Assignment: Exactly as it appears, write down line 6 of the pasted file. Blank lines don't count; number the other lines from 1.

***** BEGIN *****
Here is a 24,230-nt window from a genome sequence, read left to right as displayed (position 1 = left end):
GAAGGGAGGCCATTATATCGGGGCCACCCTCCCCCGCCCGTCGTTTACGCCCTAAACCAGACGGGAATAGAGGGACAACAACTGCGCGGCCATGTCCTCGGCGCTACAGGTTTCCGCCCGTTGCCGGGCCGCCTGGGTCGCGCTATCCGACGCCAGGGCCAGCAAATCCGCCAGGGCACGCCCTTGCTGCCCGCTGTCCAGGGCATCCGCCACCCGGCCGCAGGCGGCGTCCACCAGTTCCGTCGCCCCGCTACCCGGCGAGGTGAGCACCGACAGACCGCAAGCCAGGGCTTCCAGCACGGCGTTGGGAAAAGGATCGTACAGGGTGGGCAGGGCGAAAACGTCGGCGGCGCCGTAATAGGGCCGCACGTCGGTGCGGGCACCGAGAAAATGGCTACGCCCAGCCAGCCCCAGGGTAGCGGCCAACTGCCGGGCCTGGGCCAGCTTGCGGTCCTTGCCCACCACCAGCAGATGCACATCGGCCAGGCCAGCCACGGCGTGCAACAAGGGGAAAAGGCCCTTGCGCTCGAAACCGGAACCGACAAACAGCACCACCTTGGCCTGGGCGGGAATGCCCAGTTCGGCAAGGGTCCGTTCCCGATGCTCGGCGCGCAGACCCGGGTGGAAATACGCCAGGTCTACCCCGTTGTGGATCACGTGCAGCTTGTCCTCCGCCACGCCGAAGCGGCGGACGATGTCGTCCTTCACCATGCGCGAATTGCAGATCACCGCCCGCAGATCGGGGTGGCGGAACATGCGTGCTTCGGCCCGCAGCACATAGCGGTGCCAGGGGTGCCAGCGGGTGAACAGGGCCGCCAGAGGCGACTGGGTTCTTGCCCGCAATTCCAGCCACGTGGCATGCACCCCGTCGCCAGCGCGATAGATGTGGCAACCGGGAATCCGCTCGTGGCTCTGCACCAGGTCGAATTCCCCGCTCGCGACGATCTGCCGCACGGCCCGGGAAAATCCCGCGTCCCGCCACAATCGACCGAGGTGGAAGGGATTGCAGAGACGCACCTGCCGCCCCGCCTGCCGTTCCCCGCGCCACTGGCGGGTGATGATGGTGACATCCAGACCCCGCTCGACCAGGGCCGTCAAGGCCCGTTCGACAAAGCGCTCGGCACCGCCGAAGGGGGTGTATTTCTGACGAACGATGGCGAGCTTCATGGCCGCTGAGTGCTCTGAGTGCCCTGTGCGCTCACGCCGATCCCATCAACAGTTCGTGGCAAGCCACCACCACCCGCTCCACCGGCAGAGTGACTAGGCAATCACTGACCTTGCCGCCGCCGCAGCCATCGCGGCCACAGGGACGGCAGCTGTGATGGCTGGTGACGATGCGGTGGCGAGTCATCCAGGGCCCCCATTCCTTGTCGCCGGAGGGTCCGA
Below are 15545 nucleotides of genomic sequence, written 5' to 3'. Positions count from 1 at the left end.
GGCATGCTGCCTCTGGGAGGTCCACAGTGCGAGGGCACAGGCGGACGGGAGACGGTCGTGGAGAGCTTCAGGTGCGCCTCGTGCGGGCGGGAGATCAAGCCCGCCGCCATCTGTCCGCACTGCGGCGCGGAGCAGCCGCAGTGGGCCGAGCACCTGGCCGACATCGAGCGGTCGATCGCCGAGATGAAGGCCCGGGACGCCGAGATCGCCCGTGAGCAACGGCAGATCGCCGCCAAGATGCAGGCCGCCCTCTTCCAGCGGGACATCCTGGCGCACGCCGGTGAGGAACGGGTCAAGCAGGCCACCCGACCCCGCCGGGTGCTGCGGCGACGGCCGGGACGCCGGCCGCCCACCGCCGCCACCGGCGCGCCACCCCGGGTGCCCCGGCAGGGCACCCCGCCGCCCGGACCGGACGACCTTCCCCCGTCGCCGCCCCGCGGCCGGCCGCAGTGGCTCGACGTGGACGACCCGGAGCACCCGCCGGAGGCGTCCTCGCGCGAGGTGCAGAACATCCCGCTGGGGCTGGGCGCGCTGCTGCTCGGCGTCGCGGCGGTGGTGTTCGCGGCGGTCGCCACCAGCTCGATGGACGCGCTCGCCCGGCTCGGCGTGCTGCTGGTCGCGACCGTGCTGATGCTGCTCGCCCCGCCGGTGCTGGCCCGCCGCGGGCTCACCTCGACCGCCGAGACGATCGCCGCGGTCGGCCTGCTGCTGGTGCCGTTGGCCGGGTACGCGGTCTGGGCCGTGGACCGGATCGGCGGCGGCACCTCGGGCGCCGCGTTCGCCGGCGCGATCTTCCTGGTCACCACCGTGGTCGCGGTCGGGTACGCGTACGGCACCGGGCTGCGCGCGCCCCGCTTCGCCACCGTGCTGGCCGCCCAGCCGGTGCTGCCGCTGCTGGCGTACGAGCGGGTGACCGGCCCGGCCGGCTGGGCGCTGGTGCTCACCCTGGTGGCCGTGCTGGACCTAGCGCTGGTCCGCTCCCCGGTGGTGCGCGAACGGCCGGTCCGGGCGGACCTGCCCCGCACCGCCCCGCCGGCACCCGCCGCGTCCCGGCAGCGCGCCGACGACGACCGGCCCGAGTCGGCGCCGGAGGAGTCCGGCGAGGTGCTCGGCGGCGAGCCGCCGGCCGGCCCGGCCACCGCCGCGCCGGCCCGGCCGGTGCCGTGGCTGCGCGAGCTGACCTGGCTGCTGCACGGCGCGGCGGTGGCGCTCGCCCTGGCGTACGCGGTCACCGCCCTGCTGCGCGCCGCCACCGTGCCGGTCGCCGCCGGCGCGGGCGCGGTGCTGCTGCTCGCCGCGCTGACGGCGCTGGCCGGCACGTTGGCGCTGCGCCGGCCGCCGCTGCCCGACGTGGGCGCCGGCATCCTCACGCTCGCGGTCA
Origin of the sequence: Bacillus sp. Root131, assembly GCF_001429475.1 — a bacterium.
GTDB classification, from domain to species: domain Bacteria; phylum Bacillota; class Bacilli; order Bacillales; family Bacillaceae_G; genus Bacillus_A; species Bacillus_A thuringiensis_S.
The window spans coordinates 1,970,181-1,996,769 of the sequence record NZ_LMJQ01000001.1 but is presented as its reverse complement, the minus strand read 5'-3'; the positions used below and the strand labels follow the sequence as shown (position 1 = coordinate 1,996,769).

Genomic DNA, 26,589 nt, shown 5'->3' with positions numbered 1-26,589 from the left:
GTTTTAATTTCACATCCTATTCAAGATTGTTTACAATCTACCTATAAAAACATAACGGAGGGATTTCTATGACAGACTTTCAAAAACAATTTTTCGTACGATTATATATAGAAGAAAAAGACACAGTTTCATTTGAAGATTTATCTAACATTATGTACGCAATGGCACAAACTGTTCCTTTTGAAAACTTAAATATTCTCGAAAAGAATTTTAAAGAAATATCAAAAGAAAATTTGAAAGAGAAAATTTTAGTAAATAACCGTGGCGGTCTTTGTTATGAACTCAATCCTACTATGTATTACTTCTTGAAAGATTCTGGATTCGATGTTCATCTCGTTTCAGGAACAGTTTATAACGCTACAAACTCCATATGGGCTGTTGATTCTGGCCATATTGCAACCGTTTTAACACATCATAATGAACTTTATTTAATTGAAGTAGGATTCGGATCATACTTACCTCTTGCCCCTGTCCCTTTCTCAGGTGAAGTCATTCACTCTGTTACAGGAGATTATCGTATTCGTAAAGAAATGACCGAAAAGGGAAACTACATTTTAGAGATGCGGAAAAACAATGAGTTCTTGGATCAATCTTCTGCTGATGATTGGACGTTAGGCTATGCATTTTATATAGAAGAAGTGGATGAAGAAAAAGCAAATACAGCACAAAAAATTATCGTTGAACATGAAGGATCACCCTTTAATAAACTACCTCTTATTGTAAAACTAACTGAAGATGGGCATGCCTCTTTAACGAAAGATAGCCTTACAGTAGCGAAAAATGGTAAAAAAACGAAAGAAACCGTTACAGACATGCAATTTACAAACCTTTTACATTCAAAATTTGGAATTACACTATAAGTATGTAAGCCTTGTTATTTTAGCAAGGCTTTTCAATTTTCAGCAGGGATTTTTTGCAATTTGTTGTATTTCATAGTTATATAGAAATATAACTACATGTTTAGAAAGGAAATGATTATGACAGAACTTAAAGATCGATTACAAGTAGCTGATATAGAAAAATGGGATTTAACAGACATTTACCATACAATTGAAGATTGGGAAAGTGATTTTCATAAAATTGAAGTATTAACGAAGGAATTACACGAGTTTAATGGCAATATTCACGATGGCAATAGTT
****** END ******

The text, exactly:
GTDB classification, from domain to species: domain Bacteria; phylum Bacillota; class Bacilli; order Bacillales; family Bacillaceae_G; genus Bacillus_A; species Bacillus_A thuringiensis_S.